A Better Tomorrow III: Love & Death in Saigon (1989)


A Better Tomorrow III: Love & Death in Saigon (Chinese: 英雄本色3-夕陽之歌) is a 1989 Hong Kong action drama film co-produced and directed by Tsui Hark.

It is a loosely based prequel to John Woo’s A Better Tomorrow (1986) and A Better Tomorrow II (1987). Refer to Bullet in the Head (1990).

The film stars Chow Yun-fat, who reprises his role of Mark Gor from the first film, Tony Leung Ka-fai and Anita Mui. Set during the Vietnam War, it sets up the story of how Mark became the character he was in the original film. The second part of the title Love & Death in Saigon (夕陽之歌 or Song of the Setting Sun in Chinese) is also the title song for this movie, sung by Anita Mui, who was also the leading lady in this third instalment.

Also known as Ying hung boon sik III: Zik yeung ji gor (original title).


In 1974, during the final days of the Vietnam War, Mark Lee arrives in Saigon, intending to bring his uncle and cousin Michael Cheung Chi-mun back to Hong Kong with him. After arriving at the airport, Mark is confined by corrupt security guards who strip and attempt to rob him, but he is saved by Chow Ying-kit, who seems to have some measure of influence.

Mark and Michael later encounter Kit in a nightclub, where they discover the woman is a criminal and gun runner. Kit takes an interest in the cousins and invites them to accompany her on a deal with a local Vietnamese warlord. The deal goes bad, but the three escape. Kit is impressed with the way Mark and Michael handled themselves and helps them escape Vietnam, taking them under her wing.

Over the next few months, Kit trains the cousins in her business and marksmanship. Mark and Michael develop an attraction to her and Kit is attracted to Mark. Despite his feelings, Mark does not reciprocate Kit’s affections to avoid hurting Michael, who thinks Kit is in love with him.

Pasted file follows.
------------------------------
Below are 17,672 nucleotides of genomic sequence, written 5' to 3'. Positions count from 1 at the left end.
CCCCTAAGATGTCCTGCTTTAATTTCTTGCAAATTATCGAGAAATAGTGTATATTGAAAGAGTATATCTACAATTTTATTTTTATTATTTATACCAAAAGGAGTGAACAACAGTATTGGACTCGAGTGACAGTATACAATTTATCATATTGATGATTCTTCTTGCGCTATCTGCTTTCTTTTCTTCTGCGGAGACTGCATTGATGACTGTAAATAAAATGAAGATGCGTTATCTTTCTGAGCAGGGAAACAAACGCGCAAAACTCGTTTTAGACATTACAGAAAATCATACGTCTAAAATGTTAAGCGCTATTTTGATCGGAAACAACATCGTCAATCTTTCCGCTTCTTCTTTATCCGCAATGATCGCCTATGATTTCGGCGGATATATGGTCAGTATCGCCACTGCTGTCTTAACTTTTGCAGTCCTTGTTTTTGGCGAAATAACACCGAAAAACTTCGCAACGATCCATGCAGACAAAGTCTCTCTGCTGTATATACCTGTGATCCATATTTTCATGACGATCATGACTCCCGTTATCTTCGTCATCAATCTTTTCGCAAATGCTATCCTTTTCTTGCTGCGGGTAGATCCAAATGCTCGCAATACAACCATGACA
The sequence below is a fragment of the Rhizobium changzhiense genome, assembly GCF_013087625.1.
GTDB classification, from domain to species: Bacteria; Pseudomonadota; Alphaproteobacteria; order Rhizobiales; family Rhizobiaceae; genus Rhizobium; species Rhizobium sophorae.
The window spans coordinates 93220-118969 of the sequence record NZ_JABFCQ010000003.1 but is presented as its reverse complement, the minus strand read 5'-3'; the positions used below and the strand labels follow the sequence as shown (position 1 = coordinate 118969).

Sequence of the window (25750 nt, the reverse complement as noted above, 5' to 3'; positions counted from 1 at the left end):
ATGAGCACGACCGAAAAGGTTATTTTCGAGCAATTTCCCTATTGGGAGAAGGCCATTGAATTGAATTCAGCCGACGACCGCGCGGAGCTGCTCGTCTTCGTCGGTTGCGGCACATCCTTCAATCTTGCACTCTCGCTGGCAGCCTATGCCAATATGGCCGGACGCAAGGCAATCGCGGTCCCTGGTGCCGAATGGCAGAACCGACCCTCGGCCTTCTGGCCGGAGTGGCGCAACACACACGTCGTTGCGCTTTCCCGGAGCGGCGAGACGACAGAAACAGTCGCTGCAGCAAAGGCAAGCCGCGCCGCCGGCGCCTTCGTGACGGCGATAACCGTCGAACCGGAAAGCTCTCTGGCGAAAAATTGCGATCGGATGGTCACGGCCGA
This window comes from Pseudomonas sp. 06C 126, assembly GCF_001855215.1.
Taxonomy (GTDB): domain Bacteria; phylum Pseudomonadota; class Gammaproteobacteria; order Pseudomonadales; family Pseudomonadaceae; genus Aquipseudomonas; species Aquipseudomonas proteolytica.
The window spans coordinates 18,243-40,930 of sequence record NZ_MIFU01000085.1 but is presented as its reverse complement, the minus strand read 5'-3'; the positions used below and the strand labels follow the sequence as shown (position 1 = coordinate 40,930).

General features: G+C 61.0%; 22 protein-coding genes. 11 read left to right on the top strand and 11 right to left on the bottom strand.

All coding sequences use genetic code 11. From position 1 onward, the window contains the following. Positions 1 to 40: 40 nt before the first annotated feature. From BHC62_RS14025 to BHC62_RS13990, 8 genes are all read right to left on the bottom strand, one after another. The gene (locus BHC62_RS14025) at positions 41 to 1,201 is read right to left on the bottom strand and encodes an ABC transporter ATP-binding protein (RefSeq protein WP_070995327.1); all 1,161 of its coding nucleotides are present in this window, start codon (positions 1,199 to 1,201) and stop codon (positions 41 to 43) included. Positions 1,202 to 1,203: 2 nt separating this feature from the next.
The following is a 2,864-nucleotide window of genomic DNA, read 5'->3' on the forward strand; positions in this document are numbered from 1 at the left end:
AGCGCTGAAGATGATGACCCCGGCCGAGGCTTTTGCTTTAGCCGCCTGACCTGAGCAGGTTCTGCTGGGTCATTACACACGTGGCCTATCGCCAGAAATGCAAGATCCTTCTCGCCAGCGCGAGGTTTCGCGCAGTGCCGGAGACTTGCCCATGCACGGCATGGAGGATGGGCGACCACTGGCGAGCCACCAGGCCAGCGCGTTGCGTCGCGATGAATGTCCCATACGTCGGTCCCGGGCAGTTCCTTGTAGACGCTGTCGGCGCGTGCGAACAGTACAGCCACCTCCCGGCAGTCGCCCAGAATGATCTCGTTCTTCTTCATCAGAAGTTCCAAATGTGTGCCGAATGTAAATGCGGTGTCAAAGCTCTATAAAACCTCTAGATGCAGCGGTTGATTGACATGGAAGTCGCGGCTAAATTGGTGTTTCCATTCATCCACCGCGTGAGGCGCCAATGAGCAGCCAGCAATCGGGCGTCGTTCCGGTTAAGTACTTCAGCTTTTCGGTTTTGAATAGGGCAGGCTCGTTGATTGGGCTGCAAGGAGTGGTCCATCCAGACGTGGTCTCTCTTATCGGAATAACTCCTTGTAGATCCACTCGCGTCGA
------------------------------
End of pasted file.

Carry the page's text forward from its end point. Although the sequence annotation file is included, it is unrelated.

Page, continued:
Kit manages to secure safe passage for Mark, Michael, and Michael’s father back to Hong Kong. The three return and start a new business there.

The leader of the arms smuggling company (and Kit’s former lover), Sam Ho Cheung-ching, returns after a three-year absence when he was presumed dead. Jealous of Kit’s relationship with Mark and Michael, he plots to kill the cousins. Ho sends a bomb to the business, which kills Michael’s father. Ho and his men capture and beat Mark and Mun, warning them to stay away from Kit.

Kit expresses her regret for Michael’s father’s death and to share her feelings with Mark, which he reciprocates. Ho returns to Vietnam, taking Kit with him, to complete the deal with the Vietnamese warlord encountered earlier in the film.

Mark and Michael follow Ho back to Saigon, intending to kill him. Mark steps off the plane attired in his iconic outfit as seen in the first A Better Tomorrow: black duster, sunglasses, and matchstick in his mouth.

At an abandoned temple, where Kit meets Michael to give him two plane tickets to leave Saigon with Mark they are unexpectedly surrounded by Việt Cộng troops. They engage in a shootout with them. While trying to escape from them in a jeep driven by Pat, due to the bumpy ride, Michael falls off the jeep and gets caught in an explosion. Mark confronts Kit in her hotel concerning Michael’s assumed death accusing her of betrayal and keeping secrets from him. Then enraged by her answers to his accusations he slaps her a few times. Before he leaves her room, he tells her he wants nothing to do with her.

Ho and Kit head to their deal with the Vietnamese warlord. The warlord attempts to double-cross Ho. A shootout ensues. Mark came in the room dual wielding two M-16 rifles, intending to take his revenge on Ho after the shootout between the warlord and Ho died down. During the shootout between Ho and Mark, Kit is severely wounded by one of Ho’s men and Ho is killed by the warlord.

Michael, who survived the explosion, arrives with Pat to help Mark make his getaway with the wounded Kit. The four are pursued by the warlord in a tank, but Mark manages to destroy the tank with explosives, killing the warlord.